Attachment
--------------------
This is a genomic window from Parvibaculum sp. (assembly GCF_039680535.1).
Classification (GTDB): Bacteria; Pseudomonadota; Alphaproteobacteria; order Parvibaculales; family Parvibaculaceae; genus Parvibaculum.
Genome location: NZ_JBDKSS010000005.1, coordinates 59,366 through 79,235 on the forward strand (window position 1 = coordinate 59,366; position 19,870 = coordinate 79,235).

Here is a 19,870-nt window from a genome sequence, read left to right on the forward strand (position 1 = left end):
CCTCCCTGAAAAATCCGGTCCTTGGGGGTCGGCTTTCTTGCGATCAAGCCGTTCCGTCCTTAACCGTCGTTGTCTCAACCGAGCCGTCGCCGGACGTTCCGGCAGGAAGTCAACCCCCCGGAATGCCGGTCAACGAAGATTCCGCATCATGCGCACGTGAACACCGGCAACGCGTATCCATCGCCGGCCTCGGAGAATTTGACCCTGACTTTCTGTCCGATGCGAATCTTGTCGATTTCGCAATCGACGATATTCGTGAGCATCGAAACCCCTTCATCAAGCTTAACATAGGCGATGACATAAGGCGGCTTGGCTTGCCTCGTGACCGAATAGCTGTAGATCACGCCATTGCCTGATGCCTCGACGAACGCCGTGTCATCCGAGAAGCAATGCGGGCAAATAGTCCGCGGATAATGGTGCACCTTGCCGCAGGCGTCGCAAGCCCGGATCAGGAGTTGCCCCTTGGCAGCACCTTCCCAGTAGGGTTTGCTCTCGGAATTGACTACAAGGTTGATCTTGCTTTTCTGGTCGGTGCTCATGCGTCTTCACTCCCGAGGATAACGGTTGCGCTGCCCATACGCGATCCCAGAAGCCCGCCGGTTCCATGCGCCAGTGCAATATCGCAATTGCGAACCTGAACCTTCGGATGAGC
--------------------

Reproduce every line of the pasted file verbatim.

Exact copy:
This is a genomic window from Parvibaculum sp. (assembly GCF_039680535.1).
Classification (GTDB): Bacteria; Pseudomonadota; Alphaproteobacteria; order Parvibaculales; family Parvibaculaceae; genus Parvibaculum.
Genome location: NZ_JBDKSS010000005.1, coordinates 59,366 through 79,235 on the forward strand (window position 1 = coordinate 59,366; position 19,870 = coordinate 79,235).

Here is a 19,870-nt window from a genome sequence, read left to right on the forward strand (position 1 = left end):
CCTCCCTGAAAAATCCGGTCCTTGGGGGTCGGCTTTCTTGCGATCAAGCCGTTCCGTCCTTAACCGTCGTTGTCTCAACCGAGCCGTCGCCGGACGTTCCGGCAGGAAGTCAACCCCCCGGAATGCCGGTCAACGAAGATTCCGCATCATGCGCACGTGAACACCGGCAACGCGTATCCATCGCCGGCCTCGGAGAATTTGACCCTGACTTTCTGTCCGATGCGAATCTTGTCGATTTCGCAATCGACGATATTCGTGAGCATCGAAACCCCTTCATCAAGCTTAACATAGGCGATGACATAAGGCGGCTTGGCTTGCCTCGTGACCGAATAGCTGTAGATCACGCCATTGCCTGATGCCTCGACGAACGCCGTGTCATCCGAGAAGCAATGCGGGCAAATAGTCCGCGGATAATGGTGCACCTTGCCGCAGGCGTCGCAAGCCCGGATCAGGAGTTGCCCCTTGGCAGCACCTTCCCAGTAGGGTTTGCTCTCGGAATTGACTACAAGGTTGATCTTGCTTTTCTGGTCGGTGCTCATGCGTCTTCACTCCCGAGGATAACGGTTGCGCTGCCCATACGCGATCCCAGAAGCCCGCCGGTTCCATGCGCCAGTGCAATATCGCAATTGCGAACCTGAACCTTCGGATGAGC